Federal Judge Richard Posner poses in his chambers in Chicago, July 2, 2012.
Photo by John Gress/Reuters

Judge Richard Posner blasts Wisconsin’s abortion law

Richard A. Posner, a judge on the United States Court of Appeals for the 7th Circuit, may have been appointed by President Ronald Reagan, but lately, few can match his scorn for attempts to limit access to abortion and contraception.

Last year, during oral argument, Posner told an attorney for the University of Notre Dame, which was suing to block coverage of contraception on its insurance plan, to “stop babbling,” and eventually eviscerated the university’s claim in his opinion. Posner’s opinion Monday, striking down Wisconsin’s requirement that abortion providers have admitting privileges at local hospitals, took such dismissals to the next level. 

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The same day in 2013 that Gov. Scott Walker signed the requirement into law, Planned Parenthood of Wisconsin and Milwaukee Women’s Medical Services sued. They argued the law would place an unconstitutional burden on women by shutting down safe and legal abortion clinics under the guise of protecting their health. The state claims the law simply protects the health of women seeking abortions. 

Monday’s opinion marks the second time Posner condemned this particular abortion law — he previously struck it down on a preliminary basis — but this time, the stakes are even higher. The Supreme Court will soon consider the same question when it takes up Texas’ similar law next year in what is expected to be the most important abortion decision in decades.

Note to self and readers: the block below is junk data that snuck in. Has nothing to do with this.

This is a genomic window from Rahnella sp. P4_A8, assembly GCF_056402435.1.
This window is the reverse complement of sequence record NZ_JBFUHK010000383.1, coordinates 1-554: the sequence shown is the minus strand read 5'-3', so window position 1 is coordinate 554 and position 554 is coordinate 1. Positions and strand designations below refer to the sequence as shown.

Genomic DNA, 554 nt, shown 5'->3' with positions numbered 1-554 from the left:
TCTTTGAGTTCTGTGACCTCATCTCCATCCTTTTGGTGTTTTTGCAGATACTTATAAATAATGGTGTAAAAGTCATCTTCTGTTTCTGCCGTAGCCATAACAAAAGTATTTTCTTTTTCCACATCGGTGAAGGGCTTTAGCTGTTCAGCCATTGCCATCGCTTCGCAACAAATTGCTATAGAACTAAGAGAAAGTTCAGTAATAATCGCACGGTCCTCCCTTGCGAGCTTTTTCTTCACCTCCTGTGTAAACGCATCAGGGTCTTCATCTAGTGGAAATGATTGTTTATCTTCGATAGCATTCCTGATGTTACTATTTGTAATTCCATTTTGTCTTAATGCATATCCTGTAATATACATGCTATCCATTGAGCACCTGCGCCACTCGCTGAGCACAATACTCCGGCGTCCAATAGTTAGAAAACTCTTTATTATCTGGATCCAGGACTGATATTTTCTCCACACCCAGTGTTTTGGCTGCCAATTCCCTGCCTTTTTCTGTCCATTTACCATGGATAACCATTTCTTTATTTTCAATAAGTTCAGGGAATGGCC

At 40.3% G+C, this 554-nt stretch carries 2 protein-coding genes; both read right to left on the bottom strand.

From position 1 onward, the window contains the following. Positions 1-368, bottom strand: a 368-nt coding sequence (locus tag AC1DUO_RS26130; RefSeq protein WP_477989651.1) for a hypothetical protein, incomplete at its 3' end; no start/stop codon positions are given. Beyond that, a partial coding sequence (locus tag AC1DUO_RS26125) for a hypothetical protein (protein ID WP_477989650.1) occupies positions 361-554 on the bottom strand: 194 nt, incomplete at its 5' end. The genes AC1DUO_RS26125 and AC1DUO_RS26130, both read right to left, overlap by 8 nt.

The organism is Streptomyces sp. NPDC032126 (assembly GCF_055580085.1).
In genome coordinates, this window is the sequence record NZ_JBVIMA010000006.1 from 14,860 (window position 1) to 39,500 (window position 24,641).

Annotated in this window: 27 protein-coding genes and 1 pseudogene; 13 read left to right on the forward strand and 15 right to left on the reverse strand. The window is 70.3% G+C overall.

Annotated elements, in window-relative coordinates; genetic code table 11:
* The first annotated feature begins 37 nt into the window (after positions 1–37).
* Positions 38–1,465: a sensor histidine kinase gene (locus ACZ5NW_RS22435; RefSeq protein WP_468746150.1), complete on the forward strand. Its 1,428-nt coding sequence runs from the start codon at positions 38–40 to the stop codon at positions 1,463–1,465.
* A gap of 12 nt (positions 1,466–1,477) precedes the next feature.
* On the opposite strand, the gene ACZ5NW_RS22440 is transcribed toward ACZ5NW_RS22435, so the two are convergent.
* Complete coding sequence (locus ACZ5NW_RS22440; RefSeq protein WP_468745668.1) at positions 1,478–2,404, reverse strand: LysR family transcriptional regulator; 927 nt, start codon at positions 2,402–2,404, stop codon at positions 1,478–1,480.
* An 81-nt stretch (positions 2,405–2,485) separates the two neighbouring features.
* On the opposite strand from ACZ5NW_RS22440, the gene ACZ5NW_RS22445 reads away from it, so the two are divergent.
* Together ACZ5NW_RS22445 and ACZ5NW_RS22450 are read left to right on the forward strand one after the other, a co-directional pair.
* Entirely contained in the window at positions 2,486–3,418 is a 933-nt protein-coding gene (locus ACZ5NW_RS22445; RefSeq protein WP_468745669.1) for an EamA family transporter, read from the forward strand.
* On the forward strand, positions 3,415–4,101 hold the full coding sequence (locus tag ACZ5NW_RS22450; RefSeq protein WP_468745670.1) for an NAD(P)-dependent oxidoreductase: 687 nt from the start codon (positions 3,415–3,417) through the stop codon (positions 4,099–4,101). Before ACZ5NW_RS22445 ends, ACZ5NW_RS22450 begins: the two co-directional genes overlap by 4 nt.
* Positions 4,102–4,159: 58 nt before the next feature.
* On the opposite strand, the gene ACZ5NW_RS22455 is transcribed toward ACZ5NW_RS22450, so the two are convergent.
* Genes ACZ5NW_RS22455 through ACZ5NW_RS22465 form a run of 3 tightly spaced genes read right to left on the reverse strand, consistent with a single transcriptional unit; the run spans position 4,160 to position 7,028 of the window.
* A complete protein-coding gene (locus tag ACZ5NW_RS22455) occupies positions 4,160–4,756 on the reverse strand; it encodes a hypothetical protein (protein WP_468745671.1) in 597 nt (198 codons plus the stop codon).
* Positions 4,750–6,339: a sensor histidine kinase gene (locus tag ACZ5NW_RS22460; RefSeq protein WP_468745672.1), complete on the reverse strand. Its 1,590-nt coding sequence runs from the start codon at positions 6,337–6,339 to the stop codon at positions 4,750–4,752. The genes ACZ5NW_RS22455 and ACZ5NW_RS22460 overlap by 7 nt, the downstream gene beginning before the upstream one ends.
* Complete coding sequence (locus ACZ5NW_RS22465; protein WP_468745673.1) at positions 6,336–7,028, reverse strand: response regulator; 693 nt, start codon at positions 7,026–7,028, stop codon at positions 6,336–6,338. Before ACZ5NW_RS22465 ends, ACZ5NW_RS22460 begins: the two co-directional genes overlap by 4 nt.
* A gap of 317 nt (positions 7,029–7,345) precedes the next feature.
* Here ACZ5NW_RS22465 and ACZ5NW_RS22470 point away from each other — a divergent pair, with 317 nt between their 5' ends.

Posner, joined by President Barack Obama appointee Judge David Hamilton, sided with the clinics, while a third judge, David Manion, dissented. Unlike most legal opinions, Posner’s opinion laid out his reasoning in particularly searing and accessible language. Here are his most trenchant explanations: 

  • The law gave abortion providers two days over the weekend to comply. “The legislature’s intention to impose the two-day deadline, the effect of which would have been to force half the Wisconsin abortion clinics to close for months, is difficult to explain save as a method of preventing abortions that women have a constitutional right to obtain,” Posner responded. As for the state claiming legislators had no idea if clinics could comply or not, Posner wrote, “That insults the legislators’ intelligence. How could they have thought that an abortion doctor, or any doctor for that matter, could obtain admitting privileges in so short a time as allowed?